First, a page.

A quaint historical museum in Pin Point, Georgia, that is set to open this fall has become the target of an exhaustive ethics examination by the New York Times. Why would the Times devote almost 3,000 words to a community heritage museum? Pin Point, as it turns out, is also the birthplace of Supreme Court Justice Clarence Thomas, and it was Thomas who introduced Pin Point residents to his friend Harlan Crow, a Dallas real-estate tycoon and major conservative donor, who would ultimately fund the museum. According to some legal analysts, Thomas's role in Crow's decision to donate may have troubling ethical implications.
Supreme Court justice Clarence Thomas / Photo by Mark Wilson/Getty Images
Pin Point lies along the Gullah/Geechee Cultural Heritage Corridor designated by Congress, a passage of coastal fishing towns settled by the descendants of slaves. Algernon Varn, whose father ran the fishing cannery there, long hoped to save the site from development, but it wasn't until he bumped into Thomas, who was in town promoting his memoir, that the project began to move forward. Thomas introduced Varn to Crow, a longtime friend. Through an exhaustive paper trail review, the Times confirmed that Crow is the anonymous donor behind the $1.3 million restoration of the property and forthcoming museum project. Varn was told to keep Crow's identity anonymous.
The question of ethics violations comes down to whether Thomas misused "the prestige of office" to persuade Crow to take on the project, said Raymond J. McKoski, a retired state judge in Illinois. (Supreme Court justices are not explicitly bound to the complex code of conduct for federal judges because it is enforced by lower ranking judges. That's right, they are literally above the law -- though the Times points to several justices who said they adhere to it regardless.) "Some of it depends on the conversations that took place," McKoski told the Times of the ethical quandary. "Who brought up the idea? How willing was Mr. Crow to do it? What exact questions were asked by Justice Thomas?"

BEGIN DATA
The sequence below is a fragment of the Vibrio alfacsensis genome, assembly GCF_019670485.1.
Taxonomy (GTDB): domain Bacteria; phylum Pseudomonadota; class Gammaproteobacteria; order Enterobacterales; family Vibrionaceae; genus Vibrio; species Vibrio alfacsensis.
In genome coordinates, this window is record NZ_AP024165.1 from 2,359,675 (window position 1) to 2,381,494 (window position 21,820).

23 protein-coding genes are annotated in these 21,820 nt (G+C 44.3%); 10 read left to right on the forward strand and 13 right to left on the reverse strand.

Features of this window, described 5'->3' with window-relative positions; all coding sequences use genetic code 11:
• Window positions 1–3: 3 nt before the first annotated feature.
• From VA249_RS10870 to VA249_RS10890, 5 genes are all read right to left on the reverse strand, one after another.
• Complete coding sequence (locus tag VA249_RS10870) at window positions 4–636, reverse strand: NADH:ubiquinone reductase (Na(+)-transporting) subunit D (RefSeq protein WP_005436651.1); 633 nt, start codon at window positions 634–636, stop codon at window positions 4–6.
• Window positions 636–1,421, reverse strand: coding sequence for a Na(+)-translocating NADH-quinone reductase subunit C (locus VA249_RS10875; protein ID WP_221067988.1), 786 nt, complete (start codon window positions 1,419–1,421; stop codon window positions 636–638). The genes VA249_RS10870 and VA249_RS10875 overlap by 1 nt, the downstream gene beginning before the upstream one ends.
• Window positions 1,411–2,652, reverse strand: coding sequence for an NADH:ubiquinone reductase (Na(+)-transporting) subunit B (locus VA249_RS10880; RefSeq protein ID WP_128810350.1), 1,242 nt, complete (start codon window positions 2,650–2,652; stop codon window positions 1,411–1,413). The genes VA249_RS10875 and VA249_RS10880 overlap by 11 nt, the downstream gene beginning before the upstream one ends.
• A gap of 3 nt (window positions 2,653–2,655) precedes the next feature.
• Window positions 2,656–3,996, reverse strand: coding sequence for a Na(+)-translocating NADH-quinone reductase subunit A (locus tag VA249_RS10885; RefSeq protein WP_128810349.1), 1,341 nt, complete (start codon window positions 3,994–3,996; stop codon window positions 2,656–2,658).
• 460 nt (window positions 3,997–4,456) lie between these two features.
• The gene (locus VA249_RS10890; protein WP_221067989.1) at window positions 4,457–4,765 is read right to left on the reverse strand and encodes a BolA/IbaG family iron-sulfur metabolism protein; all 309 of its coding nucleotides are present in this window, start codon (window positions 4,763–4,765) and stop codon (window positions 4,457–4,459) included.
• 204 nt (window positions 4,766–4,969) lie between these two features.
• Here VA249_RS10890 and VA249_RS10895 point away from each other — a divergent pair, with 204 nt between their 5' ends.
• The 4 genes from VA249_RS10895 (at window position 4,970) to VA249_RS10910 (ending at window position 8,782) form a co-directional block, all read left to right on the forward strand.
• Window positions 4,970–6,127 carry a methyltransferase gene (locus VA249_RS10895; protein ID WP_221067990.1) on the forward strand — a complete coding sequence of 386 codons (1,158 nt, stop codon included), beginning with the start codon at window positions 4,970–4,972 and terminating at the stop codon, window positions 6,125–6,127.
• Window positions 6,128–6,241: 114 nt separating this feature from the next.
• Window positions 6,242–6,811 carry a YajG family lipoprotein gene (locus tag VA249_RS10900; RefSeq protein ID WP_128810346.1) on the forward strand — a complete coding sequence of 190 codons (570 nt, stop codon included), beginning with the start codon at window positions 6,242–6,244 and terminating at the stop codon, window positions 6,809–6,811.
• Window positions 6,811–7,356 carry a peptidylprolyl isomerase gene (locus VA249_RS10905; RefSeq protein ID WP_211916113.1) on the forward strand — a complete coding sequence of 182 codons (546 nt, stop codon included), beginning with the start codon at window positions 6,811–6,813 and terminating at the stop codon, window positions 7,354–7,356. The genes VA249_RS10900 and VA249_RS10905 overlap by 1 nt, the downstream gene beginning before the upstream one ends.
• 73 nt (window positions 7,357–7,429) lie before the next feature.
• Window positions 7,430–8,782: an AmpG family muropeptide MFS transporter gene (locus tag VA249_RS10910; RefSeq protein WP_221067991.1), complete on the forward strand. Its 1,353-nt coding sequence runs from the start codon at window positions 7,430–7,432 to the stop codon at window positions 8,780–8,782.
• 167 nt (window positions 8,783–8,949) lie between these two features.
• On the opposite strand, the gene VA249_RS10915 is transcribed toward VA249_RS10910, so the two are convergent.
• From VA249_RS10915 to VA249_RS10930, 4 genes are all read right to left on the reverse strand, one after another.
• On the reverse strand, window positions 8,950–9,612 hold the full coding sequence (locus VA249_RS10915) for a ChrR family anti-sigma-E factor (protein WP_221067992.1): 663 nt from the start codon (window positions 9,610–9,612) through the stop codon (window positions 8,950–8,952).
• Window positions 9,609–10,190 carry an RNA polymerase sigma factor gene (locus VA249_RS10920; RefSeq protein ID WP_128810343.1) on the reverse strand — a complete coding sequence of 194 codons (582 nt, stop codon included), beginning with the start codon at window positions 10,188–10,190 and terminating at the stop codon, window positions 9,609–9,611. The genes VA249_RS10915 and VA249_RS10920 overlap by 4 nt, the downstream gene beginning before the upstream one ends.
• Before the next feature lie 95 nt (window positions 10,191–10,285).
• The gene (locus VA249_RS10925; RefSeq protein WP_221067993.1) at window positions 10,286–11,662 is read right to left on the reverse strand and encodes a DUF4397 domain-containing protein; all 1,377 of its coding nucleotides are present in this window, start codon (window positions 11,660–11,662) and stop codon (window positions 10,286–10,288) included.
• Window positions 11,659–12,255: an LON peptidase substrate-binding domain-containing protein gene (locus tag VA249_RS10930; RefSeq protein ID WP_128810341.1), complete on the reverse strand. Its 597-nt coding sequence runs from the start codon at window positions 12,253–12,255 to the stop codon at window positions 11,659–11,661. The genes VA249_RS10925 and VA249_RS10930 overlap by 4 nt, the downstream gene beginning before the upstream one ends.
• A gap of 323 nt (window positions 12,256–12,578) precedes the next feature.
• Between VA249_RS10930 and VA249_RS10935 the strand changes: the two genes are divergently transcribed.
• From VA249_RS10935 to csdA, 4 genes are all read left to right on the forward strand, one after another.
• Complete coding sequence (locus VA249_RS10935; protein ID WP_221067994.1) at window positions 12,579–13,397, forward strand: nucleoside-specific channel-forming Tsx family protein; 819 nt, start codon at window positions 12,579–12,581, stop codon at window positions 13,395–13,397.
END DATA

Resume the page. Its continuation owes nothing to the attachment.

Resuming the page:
This isn't the first time Crow has donated to projects directly or indirectly honoring Thomas. (According to the federal ethics code, judges are not supposed to know who makes a donation in their honor.) The Times gathers an exhaustive list of shady gifts and donations, including Mr. Crow's financing of a Savannah library dedicated to Justice Thomas and his gift of a bible that once belonged to Frederick Douglass. Thomas also received a $15,000 bust of Abraham Lincoln from a group affiliated with Crow.
So, after all this commotion, what will the museum actually look like? The modest, almost astonishingly unglamorous-sounding Pin Point Heritage Museum will be housed in the A.S. Varn & Son Factory, a former seafood cannery that was the economic backbone of Pin Point -- and where Thomas's mother worked as a crab picker -- until it closed in 1985.
Each structure on the property -- including the oyster factory, can storage building, and marshfront dock -- will be stabilized and restored. A patio area will host live demonstrations of crabbing, canning, and shrimp net making. Inside, 3,000 square feet of exhibition space -- modest by museum standards -- will house educational exhibits, live demonstrations, interactive displays, and a 30-minute documentary film, all devoted to the generations of residents in Pin Point.
More of Today's News from ARTINFO:
The Purloined Warhol?: Missing $30 Million Farrah Fawcett Portrait Discovered on Ryan O'Neal's Wall... On His Reality Show
"Most of the Art World Wants Me to Commit Suicide": Photographer Nan Goldin on Her New Work and the Imposition of Being a Living Artist
The Mysteries of Maya Civilization Are Unveiled at Paris's Musée du Quai Branly
Why the Brooklyn Museum's Cancellation of "Art in the Streets" Paints a Dire Picture for New York
Reclusive Art Maven Huguette Clark Emerges From the Shadows in Death, Finally Revealing Her Renoirs and Monets to the Public
Like what you see? Sign up for ARTINFO's daily newsletter to get the latest on the market, emerging artists, auctions, galleries, museums, and more.